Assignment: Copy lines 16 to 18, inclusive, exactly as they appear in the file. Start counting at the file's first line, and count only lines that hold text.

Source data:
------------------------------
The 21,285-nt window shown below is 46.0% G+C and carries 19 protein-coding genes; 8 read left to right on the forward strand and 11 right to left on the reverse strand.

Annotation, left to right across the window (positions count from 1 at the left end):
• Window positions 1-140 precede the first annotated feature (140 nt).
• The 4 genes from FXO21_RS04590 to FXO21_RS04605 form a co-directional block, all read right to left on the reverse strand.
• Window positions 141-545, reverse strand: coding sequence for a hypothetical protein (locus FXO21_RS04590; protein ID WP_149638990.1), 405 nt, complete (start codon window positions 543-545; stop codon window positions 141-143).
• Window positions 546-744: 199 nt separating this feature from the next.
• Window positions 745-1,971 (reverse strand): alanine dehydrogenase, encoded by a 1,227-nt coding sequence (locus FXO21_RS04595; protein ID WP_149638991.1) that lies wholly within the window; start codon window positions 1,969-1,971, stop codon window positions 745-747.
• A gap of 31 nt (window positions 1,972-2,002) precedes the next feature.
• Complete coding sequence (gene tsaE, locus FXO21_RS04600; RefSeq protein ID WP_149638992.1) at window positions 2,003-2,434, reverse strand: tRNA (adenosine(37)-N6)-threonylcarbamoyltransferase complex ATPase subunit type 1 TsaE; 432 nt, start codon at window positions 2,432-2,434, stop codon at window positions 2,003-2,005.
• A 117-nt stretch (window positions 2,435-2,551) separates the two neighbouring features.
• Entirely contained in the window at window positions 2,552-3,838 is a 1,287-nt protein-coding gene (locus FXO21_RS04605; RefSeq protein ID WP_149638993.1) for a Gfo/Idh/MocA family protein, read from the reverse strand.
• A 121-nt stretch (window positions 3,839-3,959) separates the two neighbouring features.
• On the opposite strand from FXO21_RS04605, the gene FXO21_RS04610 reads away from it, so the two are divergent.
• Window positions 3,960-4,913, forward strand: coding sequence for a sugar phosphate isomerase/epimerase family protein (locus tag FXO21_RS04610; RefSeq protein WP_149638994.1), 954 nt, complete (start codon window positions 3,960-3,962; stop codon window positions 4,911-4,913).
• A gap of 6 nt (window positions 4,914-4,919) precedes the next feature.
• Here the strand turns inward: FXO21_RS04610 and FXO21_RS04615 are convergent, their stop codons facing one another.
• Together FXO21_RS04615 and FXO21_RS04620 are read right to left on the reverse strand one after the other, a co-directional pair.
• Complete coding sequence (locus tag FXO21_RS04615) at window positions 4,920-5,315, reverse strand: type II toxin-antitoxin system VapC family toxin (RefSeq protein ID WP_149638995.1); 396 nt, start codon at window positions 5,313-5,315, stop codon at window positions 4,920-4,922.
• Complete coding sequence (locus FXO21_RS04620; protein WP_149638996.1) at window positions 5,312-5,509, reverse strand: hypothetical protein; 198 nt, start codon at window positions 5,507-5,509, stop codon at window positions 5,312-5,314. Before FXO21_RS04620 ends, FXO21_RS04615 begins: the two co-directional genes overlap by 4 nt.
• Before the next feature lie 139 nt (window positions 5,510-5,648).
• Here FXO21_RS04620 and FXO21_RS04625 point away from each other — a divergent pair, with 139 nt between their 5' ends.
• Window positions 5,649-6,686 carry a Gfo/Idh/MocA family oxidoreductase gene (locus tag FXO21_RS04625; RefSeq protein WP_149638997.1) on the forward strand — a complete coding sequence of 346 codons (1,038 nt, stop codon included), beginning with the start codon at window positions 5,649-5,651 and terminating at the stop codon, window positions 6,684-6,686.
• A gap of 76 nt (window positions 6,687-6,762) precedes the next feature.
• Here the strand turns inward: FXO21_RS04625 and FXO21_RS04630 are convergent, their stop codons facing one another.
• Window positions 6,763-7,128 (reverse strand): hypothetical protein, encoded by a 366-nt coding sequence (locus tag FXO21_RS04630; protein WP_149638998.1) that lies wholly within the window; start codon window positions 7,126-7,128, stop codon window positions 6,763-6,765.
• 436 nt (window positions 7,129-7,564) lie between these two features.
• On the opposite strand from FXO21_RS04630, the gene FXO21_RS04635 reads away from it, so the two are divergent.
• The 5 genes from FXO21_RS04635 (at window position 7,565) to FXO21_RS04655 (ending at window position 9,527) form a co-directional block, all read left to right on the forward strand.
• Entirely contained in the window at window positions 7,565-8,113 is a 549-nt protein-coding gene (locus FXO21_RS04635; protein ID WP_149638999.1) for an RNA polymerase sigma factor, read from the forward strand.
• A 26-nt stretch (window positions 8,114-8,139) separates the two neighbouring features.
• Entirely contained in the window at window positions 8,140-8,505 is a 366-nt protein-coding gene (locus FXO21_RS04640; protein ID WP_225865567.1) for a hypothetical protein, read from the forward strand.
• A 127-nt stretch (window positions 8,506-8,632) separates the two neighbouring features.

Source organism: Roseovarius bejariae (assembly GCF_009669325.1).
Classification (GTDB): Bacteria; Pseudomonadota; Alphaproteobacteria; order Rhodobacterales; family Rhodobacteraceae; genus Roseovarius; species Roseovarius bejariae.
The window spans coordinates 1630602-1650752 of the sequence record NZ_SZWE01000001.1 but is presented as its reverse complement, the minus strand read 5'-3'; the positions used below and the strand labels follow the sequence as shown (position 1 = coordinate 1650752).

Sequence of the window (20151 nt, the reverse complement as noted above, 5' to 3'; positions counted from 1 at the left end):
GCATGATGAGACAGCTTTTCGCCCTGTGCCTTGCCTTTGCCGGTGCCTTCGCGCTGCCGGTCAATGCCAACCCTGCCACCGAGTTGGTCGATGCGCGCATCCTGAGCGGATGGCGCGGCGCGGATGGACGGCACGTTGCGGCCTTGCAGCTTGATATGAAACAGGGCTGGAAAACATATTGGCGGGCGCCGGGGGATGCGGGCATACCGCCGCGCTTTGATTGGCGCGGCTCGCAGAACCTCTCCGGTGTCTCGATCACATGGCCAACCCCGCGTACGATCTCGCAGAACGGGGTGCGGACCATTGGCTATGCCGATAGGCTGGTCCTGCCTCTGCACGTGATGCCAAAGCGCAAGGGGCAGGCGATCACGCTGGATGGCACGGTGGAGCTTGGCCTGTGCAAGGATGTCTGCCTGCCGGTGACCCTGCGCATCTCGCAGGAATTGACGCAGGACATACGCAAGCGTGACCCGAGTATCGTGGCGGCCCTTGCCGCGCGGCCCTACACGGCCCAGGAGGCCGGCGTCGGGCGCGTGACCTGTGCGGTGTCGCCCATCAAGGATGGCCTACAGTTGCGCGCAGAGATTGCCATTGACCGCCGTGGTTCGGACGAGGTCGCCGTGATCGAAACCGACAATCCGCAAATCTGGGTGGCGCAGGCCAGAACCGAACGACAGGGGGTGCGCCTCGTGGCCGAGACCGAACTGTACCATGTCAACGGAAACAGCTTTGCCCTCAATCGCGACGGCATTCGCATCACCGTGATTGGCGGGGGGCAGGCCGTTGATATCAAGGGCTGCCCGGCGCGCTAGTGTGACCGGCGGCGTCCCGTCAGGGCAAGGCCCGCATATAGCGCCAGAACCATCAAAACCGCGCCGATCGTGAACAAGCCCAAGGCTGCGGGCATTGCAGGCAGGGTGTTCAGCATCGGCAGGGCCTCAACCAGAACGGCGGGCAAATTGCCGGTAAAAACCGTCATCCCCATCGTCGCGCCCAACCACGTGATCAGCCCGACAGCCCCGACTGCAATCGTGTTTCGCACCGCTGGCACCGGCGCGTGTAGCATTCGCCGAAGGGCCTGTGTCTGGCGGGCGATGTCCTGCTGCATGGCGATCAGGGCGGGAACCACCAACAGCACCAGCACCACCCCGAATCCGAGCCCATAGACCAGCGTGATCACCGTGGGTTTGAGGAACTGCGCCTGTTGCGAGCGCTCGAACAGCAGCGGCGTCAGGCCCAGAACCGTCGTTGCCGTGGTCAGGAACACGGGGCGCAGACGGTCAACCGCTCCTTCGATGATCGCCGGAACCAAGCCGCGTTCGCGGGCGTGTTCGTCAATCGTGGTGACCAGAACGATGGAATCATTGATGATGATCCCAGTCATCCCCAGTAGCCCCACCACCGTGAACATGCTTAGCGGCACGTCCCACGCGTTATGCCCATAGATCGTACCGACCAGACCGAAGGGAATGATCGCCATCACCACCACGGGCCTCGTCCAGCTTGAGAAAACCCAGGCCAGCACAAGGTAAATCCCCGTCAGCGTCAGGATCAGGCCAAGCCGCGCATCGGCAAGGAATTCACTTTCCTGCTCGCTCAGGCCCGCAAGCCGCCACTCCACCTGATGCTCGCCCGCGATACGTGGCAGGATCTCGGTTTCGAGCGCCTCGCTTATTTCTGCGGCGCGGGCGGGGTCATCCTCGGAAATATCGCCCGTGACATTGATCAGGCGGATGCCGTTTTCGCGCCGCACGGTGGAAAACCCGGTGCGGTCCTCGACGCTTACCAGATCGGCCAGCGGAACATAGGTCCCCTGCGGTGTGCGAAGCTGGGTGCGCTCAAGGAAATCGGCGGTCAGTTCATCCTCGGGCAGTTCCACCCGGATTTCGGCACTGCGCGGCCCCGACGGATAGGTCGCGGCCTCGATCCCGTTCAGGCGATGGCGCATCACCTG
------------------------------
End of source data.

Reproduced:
• Here the strand turns inward: FXO21_RS04610 and FXO21_RS04615 are convergent, their stop codons facing one another.
• Together FXO21_RS04615 and FXO21_RS04620 are read right to left on the reverse strand one after the other, a co-directional pair.
• Complete coding sequence (locus tag FXO21_RS04615) at window positions 4,920-5,315, reverse strand: type II toxin-antitoxin system VapC family toxin (RefSeq protein ID WP_149638995.1); 396 nt, start codon at window positions 5,313-5,315, stop codon at window positions 4,920-4,922.